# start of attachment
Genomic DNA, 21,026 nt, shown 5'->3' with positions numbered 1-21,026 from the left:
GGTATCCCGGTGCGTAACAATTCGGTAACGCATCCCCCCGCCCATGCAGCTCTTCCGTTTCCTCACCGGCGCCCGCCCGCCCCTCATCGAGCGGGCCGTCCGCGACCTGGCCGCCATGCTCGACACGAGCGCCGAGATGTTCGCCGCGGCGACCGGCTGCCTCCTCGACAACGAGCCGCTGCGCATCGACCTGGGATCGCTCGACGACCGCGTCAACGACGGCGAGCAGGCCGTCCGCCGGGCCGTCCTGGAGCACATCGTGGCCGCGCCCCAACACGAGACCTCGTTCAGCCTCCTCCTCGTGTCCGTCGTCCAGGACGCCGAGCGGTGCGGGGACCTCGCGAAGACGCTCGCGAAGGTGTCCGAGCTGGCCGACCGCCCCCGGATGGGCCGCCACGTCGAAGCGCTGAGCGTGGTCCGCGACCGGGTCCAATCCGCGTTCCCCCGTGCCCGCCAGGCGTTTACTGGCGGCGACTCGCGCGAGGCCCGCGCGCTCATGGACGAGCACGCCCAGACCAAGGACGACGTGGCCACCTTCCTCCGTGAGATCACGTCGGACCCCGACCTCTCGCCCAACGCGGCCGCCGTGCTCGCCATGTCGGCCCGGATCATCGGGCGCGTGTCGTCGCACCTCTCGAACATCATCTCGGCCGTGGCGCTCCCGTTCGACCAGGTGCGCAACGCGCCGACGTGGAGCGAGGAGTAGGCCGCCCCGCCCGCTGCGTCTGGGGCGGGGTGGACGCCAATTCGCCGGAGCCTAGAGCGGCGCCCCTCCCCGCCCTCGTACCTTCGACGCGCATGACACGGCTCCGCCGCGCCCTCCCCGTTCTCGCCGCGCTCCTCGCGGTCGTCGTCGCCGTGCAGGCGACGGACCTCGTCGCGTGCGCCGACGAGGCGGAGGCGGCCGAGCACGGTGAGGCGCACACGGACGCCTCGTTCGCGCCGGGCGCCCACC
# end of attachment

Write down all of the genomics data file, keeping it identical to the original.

Genomic DNA, 21,026 nt, shown 5'->3' with positions numbered 1-21,026 from the left:
GGTATCCCGGTGCGTAACAATTCGGTAACGCATCCCCCCGCCCATGCAGCTCTTCCGTTTCCTCACCGGCGCCCGCCCGCCCCTCATCGAGCGGGCCGTCCGCGACCTGGCCGCCATGCTCGACACGAGCGCCGAGATGTTCGCCGCGGCGACCGGCTGCCTCCTCGACAACGAGCCGCTGCGCATCGACCTGGGATCGCTCGACGACCGCGTCAACGACGGCGAGCAGGCCGTCCGCCGGGCCGTCCTGGAGCACATCGTGGCCGCGCCCCAACACGAGACCTCGTTCAGCCTCCTCCTCGTGTCCGTCGTCCAGGACGCCGAGCGGTGCGGGGACCTCGCGAAGACGCTCGCGAAGGTGTCCGAGCTGGCCGACCGCCCCCGGATGGGCCGCCACGTCGAAGCGCTGAGCGTGGTCCGCGACCGGGTCCAATCCGCGTTCCCCCGTGCCCGCCAGGCGTTTACTGGCGGCGACTCGCGCGAGGCCCGCGCGCTCATGGACGAGCACGCCCAGACCAAGGACGACGTGGCCACCTTCCTCCGTGAGATCACGTCGGACCCCGACCTCTCGCCCAACGCGGCCGCCGTGCTCGCCATGTCGGCCCGGATCATCGGGCGCGTGTCGTCGCACCTCTCGAACATCATCTCGGCCGTGGCGCTCCCGTTCGACCAGGTGCGCAACGCGCCGACGTGGAGCGAGGAGTAGGCCGCCCCGCCCGCTGCGTCTGGGGCGGGGTGGACGCCAATTCGCCGGAGCCTAGAGCGGCGCCCCTCCCCGCCCTCGTACCTTCGACGCGCATGACACGGCTCCGCCGCGCCCTCCCCGTTCTCGCCGCGCTCCTCGCGGTCGTCGTCGCCGTGCAGGCGACGGACCTCGTCGCGTGCGCCGACGAGGCGGAGGCGGCCGAGCACGGTGAGGCGCACACGGACGCCTCGTTCGCGCCGGGCGCCCACC